The upshot of all this is; Most of your IT infrastructure is sitting idle or nearly idle most if not all of the time. As we assess infrastructure, it is not uncommon for us to see utilization numbers below 10%. Over the past 15 years as configuration management, CI/CD, virtualization and containerization technologies have been adopted by IT, the math above has changed, but because those technologies are evolutionary in nature, the planning process hasn’t. In the Provisioning model, we are always planning for and paying for capacity that we will need in the future, not what we need today. Enter Cloud Computing, Infrastructure Automation, Infrastructure as Code (IaC) and AI. Combined, these technologies have ushered in a revolutionary way to plan for IT needs. IaaS and PaaS platforms provide nearly limitless compute and storage capability with few geographic limitations. Infrastructure Automation & IaC allow us to securely and flawlessly deploy massive server farms in minutes. AI and Machine Learning can be leveraged to autonomously monitor utilization patterns, identify trends and predictively trigger scaling activities to ensure sufficient compute power is delivered “Just in Time” to meet demand, then scaled back as demand wanes. In cases where IaaS and PaaS providers experience localized outages, the same combination of IaC and AI can deploy your infrastructure in an unaffected region, likely before most of your user base or IT is even aware that an outage has occurred. Software updates and patches can be deployed without requiring system outages. The possibilities and opportunities are truly mind boggling. Taking advantage of these capabilities requires a complete change in the way our IT teams think about planning and supporting the applications our users consume. As I mentioned above, the incremental hardware costs of over-provisioning in the data center is inconsequential when compared with the often un accounted for cost of deploying that hardware. In forward looking IT, where IaaS and PaaS are billed monthly and provided on a cost per deployed capacity model, and infrastructure can be nearly instantly deployed, we need to abandon the Provisioning Model and adopt the Capacity Model. Before I proceed, you need to understand that these three pillars; IaaS/PaaS, Infrastructure Automation, and AI must all be in place to effectively take advantage of the cost savings and efficiency of the Capacity Model while still delivering secure, reliable services to your users. Merely moving (often referred to as “Lift and Shift”) your servers to the cloud and optimizing them for utilization may provide some initial cost savings, but at significant risk to security, availability and reliability of services.

3 Pillars of the Capacity Model

IaaS/PaaS, Infrastructure Automation, and AI must all be in place to effectively take advantage of the cost savings and efficiency of the Capacity Model.

Following the Capacity Planning model, we try to align deployed infrastructure to utilization requirements as closely as we can, hour by hour. You may have noticed in my Provisioning example above I was primarily concerned and planning for the required capacity at the end of the lifespan of the infrastructure supporting the application. I was also building to a standard that no system would ever exceed 35%-40% utilization. In the new capacity planning model, I want every one of my services running at as close to 90% utilization as possible. Ideally with only enough headroom to support increase in utilization for as long as it takes to spin up a new resource (typically only a few minutes). As demand wanes, I want to be able to intelligently terminate services as they become idle. I use the word “Intelligently” here for a reason; it’s important to understand that many of these resources are billed by the hour, so if I automatically spin up and terminate a resource in 15 minutes, I am billed for a full hour – If I do it 3 times in a single hour, I’m billed for 3 hours. Let’s look at a sample cost differential between Provisioning and Capacity modelling in the cloud. For this exercise, I’m just using the standard rack rates for AWS infrastructure. I am not applying any of the discounting mechanisms that are available and using simple calculations to illustrate the point.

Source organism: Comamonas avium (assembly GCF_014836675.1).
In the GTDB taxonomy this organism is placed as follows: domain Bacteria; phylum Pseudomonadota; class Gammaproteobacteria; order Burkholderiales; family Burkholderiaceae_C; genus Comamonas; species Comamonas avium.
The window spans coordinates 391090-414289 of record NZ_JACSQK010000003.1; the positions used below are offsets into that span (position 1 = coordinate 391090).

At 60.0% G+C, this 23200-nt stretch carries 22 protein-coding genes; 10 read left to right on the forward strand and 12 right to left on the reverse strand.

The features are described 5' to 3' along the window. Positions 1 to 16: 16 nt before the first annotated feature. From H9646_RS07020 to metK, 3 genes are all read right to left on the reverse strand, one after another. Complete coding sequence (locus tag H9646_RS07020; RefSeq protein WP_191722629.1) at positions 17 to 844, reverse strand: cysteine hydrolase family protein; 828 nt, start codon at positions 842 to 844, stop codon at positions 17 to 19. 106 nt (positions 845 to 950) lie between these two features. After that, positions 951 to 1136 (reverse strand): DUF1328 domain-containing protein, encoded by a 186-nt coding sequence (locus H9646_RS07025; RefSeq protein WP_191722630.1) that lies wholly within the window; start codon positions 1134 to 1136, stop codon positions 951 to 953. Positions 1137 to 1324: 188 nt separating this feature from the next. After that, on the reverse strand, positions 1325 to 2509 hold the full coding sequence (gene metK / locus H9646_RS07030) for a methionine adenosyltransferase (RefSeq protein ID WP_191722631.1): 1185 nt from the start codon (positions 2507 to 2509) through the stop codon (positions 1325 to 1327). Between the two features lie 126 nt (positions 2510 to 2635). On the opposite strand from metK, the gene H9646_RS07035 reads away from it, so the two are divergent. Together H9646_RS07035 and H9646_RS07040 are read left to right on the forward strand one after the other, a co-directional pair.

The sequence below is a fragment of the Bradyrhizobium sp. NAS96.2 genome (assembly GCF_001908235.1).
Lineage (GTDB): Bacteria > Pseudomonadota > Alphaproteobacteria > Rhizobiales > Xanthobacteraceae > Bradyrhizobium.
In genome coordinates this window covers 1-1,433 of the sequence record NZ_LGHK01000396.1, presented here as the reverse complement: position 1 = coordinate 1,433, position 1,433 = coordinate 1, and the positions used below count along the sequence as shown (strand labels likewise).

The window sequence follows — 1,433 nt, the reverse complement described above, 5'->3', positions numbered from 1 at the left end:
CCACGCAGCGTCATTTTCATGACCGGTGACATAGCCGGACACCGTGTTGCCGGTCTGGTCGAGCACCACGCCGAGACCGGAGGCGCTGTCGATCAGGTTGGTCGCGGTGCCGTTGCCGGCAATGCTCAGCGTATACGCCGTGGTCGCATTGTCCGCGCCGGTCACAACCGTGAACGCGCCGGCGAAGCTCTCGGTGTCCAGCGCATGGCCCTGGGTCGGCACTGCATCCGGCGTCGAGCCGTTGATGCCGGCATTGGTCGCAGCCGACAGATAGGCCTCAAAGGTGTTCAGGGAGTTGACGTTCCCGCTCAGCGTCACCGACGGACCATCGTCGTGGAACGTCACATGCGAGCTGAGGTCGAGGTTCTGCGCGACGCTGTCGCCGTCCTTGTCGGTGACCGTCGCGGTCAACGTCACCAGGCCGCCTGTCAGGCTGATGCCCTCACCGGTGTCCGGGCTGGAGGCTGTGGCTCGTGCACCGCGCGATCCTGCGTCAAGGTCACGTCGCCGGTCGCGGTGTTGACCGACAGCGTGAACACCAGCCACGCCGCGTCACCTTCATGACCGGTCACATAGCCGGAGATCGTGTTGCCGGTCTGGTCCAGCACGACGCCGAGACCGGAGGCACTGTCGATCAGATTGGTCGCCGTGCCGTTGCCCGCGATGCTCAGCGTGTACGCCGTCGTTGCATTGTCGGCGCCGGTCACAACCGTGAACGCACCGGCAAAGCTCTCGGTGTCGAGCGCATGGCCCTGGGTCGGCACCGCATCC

It’s also important to remember that Revolution is neither free or easy; developing and refining the technologies to support this potential savings for this new application will cost $50k-$100k over the five years.

Provisioning Model – 5 Year Costs:

YearInstanceCost/HourQtyHour/MonthAnnual Cost
1c5.xlarge0.1748720$70,502.40
2c5.xlarge0.1748720$70,502.40
3c5.xlarge0.1748720$70,502.40
4c5.xlarge0.1748720$70,502.40
5c5.xlarge0.1748720$70,502.40
Total Cost: $352,512.00

Capacity Model – 5 Year Costs:

YearInstanceCost/HourQtyHour/MonthAnnual Cost
1c5.xlarge0.172410$1,672.80
2c5.xlarge0.174293$2,390.88
3c5.xlarge0.176255$3,121.20
4c5.xlarge0.177245$3,498.60
5c5.xlarge0.178237$3,867.84
Total Cost: $14,551.32

In the model above, for simplicity of understanding, I only adjusted the compute requirements on a yearly basis, in reality with the ability to dynamically adjust both instance size and quantity hourly based on demand, actual spend would likely be closer to $8k over 5 years. It’s also important to remember that Revolution is neither free or easy; developing and refining the technologies to support this potential savings for this new application will cost $50k-$100k over the five years depending on the application requirements. At the end of the day, or at the end of five years, following the capacity model may result in spending well less than half the cost of the provisioning model, but you would have enjoyed much higher security, reliability and availability of applications with a significantly lower support cost. To wrap up this very long post, yes, it is true that massive cost savings can be realized through 21stCentury IT Transformation, but it will require a Revolution in the way you think about supporting your business applications. Without people experienced in these very new technologies, you’re not likely to be happy with the outcome. Finally, if you encounter anyone who leads the charge to cloud with words like “Lift and Shift”, please don’t be hesitant to laugh in their face. If you don’t you may end up spending $350,000+ for what could otherwise cost you $8,000.